You Can't Say That! the Growing Threat to Civil Liberties from Antidiscrimination Laws
Leef, George C., Freeman
You Can't Say That! The Growing Threat to Civil Liberties from Antidiscrimination Laws by David E. Bernstein Cato Institute * 2003 * 166 pages * $20
The chiseling away of constitutional limits on government power is a topic familiar to readers of these pages. For a long time the First Amendment's prohibition against laws that infringe freedom of speech remained relatively untouched by people who would like to use state power to silence their opponents. But as David Bernstein, a George Mason University law professor, reports in You Can't Say That! the First Amendment is now taking some heavy blows.
The old restrictions on free speech were mostly confined to "commercial" speech, communications by businesses. That was bad enough. The new threat to civil liberties, Bernstein argues, comes from America's sweeping "antidiscrimination" laws, and almost anyone might find himself in trouble for his speech or thoughts. "Intolerant activists are determined to impose their moralistic views on all Americans, regardless of the consequences for civil liberties," Bernstein writes.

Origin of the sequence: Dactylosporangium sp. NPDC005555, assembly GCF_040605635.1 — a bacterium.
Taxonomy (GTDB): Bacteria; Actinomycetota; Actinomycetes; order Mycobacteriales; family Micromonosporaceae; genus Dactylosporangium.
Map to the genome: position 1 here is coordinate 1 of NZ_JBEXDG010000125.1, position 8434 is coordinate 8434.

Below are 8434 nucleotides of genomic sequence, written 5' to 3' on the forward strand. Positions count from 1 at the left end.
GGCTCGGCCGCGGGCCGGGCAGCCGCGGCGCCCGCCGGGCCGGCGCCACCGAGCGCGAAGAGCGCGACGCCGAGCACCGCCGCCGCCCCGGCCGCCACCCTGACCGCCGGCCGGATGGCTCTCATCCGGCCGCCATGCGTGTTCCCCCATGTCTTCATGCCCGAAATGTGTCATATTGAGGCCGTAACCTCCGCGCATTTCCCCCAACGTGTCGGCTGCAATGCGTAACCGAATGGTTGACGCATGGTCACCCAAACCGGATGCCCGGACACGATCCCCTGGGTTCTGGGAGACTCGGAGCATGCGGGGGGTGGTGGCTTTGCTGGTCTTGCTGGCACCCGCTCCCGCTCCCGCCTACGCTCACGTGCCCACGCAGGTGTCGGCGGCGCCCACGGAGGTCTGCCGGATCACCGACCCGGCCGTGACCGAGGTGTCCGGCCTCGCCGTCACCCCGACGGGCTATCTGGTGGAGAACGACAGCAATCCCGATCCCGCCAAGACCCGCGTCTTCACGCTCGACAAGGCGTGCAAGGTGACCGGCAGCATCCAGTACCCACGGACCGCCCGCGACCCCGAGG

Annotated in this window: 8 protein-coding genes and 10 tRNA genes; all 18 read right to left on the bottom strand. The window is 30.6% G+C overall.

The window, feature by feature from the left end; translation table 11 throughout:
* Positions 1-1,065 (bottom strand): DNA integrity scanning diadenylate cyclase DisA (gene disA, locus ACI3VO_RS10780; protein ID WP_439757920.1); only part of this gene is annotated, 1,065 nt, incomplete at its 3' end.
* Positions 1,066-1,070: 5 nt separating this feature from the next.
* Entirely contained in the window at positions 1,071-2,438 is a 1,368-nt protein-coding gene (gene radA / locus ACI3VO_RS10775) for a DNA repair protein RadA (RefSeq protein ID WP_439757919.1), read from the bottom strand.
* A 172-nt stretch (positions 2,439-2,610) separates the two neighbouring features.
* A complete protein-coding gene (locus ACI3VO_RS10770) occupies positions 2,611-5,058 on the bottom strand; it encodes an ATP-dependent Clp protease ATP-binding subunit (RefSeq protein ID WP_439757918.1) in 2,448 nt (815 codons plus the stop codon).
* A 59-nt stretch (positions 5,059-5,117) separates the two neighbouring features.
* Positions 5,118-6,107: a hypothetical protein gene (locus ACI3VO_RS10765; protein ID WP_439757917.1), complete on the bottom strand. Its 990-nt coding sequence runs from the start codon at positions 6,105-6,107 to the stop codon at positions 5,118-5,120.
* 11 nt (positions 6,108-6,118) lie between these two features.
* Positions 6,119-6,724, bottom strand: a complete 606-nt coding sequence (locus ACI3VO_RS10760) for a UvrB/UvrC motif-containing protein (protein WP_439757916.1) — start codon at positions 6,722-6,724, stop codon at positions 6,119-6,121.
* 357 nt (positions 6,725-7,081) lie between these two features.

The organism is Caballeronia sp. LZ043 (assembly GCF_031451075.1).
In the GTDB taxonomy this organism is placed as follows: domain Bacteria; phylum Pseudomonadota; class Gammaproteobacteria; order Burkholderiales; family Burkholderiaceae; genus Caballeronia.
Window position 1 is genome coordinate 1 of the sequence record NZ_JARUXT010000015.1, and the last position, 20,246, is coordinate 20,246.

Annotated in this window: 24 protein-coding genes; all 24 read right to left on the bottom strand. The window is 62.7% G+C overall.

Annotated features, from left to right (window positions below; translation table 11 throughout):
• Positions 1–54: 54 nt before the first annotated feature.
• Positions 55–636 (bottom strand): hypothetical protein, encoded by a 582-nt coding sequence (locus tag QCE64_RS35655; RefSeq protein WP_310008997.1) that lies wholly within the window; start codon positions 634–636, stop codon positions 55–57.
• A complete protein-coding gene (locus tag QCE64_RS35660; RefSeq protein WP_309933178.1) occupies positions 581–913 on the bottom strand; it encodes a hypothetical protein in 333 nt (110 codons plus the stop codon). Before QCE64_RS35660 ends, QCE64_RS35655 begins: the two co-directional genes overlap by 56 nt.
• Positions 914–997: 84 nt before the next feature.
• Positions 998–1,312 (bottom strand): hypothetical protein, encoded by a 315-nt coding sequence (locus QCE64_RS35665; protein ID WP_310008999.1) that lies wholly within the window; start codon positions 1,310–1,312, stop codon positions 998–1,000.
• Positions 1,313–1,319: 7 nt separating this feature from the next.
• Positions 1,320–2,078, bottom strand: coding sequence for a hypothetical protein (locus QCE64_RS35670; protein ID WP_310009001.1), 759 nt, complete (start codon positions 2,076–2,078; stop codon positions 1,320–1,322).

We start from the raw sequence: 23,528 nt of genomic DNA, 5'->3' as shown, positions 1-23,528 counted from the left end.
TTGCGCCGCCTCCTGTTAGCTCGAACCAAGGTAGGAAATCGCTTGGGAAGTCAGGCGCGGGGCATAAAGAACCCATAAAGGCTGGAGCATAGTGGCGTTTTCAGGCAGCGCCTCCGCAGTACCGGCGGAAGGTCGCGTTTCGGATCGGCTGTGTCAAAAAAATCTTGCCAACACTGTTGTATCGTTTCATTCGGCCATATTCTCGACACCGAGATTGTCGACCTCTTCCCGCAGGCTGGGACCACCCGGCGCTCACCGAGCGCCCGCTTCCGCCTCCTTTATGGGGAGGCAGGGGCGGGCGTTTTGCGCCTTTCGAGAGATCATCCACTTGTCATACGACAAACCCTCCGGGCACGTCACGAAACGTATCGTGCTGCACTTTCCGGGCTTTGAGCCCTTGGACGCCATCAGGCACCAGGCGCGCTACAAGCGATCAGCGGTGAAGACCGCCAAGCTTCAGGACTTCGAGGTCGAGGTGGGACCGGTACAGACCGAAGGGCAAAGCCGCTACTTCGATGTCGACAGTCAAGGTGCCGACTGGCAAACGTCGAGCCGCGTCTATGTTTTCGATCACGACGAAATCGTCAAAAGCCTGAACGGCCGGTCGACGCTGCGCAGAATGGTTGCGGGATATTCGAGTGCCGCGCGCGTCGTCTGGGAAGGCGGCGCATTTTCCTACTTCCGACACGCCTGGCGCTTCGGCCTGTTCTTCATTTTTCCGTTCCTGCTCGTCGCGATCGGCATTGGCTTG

Before discussing the numerous ways this new threat shows itself, Bernstein takes on the preliminary question: Should the First Amendment take priority over the supposed need to stop discrimination? That might seem like a "no-brainer," but there are quite a few scholars who disagree, contending that, as Bernstein writes, "First Amendment rights should be subordinated to antidiscrimination claims because the 'constitutional value' of equality as reflected in the Fourteenth Amendment is in tension with the First Amendment 'value' of freedom of expression."
Bernstein quickly dispatches that argument. The Fourteenth Amendment only applies to government. When an individual says even the most flagrantly racist things, the First Amendment protects him from government sanctions-or should. The alleged "tension" between the "values" of the two amendments is merely a thin excuse for giving the state power to punish anyone who harbors the wrong sentiments. Going beyond the Constitution, though, Bernstein maintains that freedom of speech is too important to entrust to bureaucrats, judges, and those intolerant activists. "Although much private speech is wrongheaded or even dangerous," he writes, "it is even more dangerous to put the government in charge of policing it. …